A new species of parasitic plant has been discovered on the Japanese island of Yakushima. A small population was found by Suetsugu Kenji during a survey of the lowland laurel forests that cover much of the island. Despite being an authority on parasitic plants of this region, Professor Suetsugu did not recognize these plants. As such, a specimen was collected for a closer look.
An in depth examination revealed that this was indeed a new species. It has been named Sciaphila yakushimensi in honor of the island on which it was discovered. It belongs to a family of plants called Triuridaceae. They are closely related to the family Alismataceae and many members of this family have foregone photosynthesis for a parasitic lifestyle.
S. yakushimensi is what we call a mycoheterotroph. It parasitizes mycorrhizal fungi, taking the nutrients it needs and giving nothing in return. The fungi themselves are getting their nutrient needs from the trees that grow in the forest. As such, S. yakushimensi could not exist without an intact forest to support its fungal host.
This is the troubling part. Only two populations of S. yakushimensi have been discovered. Its parasitic lifestyle makes it difficult to get an accurate estimation of its numbers. These plants live most of their lives underground, only appearing when it is time to flower. Because of this, researchers are already suggesting that this species be considered endangered.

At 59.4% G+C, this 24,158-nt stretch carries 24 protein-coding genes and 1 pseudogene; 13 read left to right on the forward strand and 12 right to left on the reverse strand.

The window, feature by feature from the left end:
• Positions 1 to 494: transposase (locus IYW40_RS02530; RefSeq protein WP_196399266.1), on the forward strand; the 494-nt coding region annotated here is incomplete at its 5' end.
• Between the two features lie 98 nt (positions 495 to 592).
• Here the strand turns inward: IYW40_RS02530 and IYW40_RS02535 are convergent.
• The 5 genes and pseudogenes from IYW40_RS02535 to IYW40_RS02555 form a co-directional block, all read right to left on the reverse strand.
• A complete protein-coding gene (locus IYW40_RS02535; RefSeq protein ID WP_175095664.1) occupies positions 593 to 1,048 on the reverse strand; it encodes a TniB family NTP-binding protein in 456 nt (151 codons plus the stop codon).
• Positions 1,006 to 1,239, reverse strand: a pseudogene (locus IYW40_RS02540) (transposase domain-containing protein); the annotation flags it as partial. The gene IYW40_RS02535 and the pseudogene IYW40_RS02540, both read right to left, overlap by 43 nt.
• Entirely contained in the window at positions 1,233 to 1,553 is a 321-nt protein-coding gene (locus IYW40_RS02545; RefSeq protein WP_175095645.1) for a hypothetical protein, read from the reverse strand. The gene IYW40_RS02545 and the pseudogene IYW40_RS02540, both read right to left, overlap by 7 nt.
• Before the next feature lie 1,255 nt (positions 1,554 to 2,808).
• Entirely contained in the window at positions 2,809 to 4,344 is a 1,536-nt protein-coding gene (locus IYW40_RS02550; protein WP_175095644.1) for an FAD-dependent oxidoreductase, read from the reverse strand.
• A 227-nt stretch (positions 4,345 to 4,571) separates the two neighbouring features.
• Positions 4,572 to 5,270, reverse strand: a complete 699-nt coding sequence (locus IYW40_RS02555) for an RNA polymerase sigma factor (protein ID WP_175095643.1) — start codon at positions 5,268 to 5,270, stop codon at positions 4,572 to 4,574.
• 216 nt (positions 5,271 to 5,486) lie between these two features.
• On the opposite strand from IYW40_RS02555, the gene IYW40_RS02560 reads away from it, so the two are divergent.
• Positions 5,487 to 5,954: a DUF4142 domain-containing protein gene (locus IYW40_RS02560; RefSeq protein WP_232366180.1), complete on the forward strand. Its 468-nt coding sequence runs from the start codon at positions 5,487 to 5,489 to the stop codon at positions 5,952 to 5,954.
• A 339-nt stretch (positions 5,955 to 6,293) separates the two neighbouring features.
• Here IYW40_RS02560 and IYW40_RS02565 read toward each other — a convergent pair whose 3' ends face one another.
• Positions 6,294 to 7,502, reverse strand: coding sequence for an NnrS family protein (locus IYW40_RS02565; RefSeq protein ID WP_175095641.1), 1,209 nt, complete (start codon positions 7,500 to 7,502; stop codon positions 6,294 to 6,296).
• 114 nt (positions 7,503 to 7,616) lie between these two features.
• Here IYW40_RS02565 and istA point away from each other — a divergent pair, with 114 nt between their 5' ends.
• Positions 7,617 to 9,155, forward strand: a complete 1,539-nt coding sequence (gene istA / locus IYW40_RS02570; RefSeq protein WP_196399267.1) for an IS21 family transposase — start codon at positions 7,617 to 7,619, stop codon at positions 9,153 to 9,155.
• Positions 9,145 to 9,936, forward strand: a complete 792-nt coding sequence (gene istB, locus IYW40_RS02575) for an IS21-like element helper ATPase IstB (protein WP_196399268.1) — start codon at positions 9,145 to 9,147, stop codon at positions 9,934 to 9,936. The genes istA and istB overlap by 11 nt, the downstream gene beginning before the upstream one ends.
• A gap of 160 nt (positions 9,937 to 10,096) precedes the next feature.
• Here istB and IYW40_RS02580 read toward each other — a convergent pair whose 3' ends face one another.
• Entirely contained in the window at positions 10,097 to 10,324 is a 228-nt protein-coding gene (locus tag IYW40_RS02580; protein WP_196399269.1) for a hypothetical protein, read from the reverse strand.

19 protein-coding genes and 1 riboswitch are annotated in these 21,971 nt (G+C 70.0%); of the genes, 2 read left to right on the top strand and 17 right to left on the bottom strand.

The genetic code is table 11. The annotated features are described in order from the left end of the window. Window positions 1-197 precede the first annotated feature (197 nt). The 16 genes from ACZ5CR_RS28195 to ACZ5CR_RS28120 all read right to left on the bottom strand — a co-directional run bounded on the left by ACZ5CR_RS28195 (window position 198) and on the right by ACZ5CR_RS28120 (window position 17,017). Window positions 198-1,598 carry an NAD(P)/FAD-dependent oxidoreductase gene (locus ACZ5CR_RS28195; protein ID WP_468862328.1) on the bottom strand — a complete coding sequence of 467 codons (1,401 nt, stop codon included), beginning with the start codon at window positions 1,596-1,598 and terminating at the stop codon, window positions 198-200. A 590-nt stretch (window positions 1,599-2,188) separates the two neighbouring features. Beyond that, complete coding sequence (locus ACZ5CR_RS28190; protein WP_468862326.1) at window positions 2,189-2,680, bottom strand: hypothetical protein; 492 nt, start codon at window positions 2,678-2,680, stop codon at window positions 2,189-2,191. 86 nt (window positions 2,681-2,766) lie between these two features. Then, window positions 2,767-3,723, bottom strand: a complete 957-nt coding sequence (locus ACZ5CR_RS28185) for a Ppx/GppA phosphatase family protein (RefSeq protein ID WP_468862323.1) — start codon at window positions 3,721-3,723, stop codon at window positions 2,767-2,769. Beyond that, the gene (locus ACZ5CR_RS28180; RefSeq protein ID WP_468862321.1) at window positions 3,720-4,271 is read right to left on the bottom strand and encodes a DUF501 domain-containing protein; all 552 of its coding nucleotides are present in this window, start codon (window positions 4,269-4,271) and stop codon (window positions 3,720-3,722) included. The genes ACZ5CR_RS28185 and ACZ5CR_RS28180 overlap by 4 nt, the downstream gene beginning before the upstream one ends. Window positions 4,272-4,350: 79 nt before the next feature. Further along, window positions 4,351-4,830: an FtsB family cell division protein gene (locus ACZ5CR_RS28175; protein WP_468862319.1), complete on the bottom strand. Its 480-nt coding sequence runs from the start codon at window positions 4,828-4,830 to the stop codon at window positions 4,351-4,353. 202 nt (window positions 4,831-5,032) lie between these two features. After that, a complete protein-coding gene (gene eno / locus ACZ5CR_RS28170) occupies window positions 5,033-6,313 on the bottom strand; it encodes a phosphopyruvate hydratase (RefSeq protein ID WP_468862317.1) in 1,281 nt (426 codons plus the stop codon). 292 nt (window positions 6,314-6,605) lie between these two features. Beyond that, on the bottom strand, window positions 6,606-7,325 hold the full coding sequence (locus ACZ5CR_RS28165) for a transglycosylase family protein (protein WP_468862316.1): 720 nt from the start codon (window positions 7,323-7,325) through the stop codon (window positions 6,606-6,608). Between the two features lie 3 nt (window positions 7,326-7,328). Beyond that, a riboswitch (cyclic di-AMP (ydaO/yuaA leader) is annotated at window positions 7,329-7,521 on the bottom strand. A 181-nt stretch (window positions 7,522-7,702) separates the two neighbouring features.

Sadly, its native forest is under constant threat of logging. Much of this region remains unprotected. Since mycoheterotrophs like S. yakushimensi rely on an intact forest capable of supporting its host fungi, any disturbance that threatens the forest can spell disaster for these parasites. Far from being a detriment to the forests in which they live, parasitic plants like S. yakushimensi can serve as a very important reminder of how crucial it is to preserve entire ecosystems rather than single species.
Photo Credit: Yamashita Hiroaki